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ROUND TRIP

Steve Ballmer says Microsoft employees who leave for Amazon eventually come back

Microsoft Corp. CEO Steve Ballmer delivers his keynote speech during the Microsoft Worldwide Partner Conference in Boston, Tuesday, July 11, 2006. (AP Photo/Chitose Suzuki)
AP Photo/Chitose Suzuki
And back they come.
By Alice Truong

Deputy editor

Published Last updated on This article is more than 2 years old.

Steve Ballmer doesn’t think Amazon would be a great place to work either.

Adding fuel to a damning New York Times report on Amazon’s intense work culture, the former Microsoft CEO says that many employees who leave Microsoft for Amazon eventually come back.

“We could count on them coming back within a year or two because it’s not a great place to work, to do innovative stuff as an engineer,” he said in an interview with Bloomberg TV today (Oct. 23).

The New York Times story, published Aug. 15, characterized Amazon as “a bruising workplace,” where overworked employees cry at their desks, are criticized for not being available on vacation, and scheme against each other to climb the corporate ladder.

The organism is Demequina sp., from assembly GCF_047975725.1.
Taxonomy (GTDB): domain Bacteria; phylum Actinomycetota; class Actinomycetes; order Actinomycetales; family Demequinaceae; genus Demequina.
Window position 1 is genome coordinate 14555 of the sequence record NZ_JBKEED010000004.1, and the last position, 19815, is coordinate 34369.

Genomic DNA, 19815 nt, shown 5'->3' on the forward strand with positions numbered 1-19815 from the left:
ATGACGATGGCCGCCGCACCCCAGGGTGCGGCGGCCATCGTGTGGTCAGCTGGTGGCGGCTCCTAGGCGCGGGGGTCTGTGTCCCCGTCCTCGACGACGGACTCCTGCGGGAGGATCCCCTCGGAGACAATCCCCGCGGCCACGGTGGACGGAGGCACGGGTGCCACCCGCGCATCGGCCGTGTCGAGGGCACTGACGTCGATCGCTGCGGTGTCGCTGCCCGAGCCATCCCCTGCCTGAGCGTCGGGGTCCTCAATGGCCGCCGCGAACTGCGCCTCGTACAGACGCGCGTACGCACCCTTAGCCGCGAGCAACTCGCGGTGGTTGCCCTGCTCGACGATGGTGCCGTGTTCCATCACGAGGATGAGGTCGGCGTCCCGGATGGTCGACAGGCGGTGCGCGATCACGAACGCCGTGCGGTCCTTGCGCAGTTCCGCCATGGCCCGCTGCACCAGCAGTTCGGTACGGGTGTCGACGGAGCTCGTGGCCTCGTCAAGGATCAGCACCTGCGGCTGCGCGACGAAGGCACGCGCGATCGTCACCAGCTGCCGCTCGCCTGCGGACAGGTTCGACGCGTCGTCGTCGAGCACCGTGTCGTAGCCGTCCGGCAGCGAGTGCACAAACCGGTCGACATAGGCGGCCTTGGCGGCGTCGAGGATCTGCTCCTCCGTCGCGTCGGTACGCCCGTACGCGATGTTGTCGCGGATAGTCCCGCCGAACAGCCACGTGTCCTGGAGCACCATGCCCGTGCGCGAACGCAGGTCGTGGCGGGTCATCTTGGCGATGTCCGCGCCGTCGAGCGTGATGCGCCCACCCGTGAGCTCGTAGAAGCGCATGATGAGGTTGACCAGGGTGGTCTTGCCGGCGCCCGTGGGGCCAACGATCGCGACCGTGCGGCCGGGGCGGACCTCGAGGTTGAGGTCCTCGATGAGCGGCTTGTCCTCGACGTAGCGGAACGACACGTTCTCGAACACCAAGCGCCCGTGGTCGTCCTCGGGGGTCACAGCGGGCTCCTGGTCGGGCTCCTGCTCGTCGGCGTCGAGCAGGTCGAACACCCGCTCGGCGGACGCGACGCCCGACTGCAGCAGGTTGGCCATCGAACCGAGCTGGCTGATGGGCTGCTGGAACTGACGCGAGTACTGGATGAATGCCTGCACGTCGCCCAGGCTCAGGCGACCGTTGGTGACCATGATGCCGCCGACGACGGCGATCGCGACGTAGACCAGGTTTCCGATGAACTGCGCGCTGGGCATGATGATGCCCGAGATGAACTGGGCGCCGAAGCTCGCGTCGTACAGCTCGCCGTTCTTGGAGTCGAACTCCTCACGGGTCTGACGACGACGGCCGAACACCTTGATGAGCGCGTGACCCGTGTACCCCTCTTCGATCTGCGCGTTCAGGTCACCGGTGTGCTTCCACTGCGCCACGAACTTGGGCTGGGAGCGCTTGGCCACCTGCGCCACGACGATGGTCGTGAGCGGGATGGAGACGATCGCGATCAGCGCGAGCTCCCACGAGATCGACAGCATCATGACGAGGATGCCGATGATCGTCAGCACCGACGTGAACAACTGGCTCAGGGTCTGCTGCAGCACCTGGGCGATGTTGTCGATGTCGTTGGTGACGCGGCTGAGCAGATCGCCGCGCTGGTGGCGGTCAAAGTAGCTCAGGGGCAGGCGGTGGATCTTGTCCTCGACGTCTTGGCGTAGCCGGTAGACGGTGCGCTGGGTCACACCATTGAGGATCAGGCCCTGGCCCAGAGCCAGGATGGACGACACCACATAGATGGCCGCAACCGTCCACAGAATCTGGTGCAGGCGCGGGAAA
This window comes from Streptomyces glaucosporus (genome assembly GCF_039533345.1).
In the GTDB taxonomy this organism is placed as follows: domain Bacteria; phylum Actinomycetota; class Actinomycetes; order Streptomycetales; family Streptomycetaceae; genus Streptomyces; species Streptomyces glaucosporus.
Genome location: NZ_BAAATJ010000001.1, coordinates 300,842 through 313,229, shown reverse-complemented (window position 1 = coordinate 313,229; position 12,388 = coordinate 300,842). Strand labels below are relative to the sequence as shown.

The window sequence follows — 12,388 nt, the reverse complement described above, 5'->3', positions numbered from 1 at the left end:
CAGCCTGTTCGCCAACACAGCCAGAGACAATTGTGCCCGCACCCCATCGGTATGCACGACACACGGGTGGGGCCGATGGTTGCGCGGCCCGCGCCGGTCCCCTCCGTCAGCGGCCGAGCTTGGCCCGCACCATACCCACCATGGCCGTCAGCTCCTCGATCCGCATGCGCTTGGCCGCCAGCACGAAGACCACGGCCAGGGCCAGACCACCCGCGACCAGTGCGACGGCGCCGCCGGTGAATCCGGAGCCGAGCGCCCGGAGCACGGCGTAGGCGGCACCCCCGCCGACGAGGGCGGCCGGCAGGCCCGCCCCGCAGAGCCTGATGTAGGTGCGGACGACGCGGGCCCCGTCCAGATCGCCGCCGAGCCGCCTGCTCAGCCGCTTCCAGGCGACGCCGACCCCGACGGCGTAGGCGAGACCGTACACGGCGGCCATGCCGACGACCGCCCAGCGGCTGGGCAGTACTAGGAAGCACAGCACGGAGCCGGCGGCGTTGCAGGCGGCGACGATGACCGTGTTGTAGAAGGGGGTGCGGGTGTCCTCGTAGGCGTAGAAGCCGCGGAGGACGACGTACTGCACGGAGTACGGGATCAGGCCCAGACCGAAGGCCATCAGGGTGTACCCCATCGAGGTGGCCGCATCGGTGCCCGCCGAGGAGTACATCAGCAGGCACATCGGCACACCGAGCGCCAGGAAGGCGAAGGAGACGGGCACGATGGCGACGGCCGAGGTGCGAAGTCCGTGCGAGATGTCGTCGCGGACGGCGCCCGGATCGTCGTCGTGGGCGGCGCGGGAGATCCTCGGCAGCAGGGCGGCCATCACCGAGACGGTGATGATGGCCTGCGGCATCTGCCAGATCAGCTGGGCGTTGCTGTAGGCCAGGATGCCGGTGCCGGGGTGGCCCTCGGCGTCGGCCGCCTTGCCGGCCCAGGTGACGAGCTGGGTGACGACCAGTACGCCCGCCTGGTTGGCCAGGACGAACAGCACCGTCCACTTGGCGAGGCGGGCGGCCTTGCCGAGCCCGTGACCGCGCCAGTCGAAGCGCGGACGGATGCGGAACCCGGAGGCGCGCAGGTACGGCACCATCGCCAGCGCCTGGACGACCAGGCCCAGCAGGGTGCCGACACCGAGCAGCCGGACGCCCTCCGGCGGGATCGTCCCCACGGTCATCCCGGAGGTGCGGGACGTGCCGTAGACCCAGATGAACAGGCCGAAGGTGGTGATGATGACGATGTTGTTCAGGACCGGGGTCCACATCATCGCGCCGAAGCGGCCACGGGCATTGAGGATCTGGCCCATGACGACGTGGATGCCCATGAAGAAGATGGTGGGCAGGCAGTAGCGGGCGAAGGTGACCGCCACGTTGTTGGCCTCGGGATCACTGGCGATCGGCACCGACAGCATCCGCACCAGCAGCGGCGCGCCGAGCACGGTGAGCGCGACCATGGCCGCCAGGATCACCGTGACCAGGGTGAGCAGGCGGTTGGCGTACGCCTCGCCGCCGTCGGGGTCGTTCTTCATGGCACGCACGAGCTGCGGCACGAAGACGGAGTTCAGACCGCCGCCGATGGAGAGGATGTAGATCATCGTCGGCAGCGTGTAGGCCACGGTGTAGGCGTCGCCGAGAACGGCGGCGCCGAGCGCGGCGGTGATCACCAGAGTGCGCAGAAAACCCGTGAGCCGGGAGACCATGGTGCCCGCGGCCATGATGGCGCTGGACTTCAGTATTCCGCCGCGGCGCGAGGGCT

Amazon CEO Jeff Bezos has since shot back on the newspaper’s depiction of the company’s culture, noting in an internal memo that employees “would be crazy to stay” if the details in the story were accurate. “I know I would leave such a company,” he added.

As the two biggest tech companies in the Seattle area, Microsoft and Amazon are in fierce competition for employees, Ballmer acknowledged. “Remember, it’s not Silicon Valley where everybody’s moving between every company all the time,” he said. “Many, many people round trip—not everybody—but many people round trip.”

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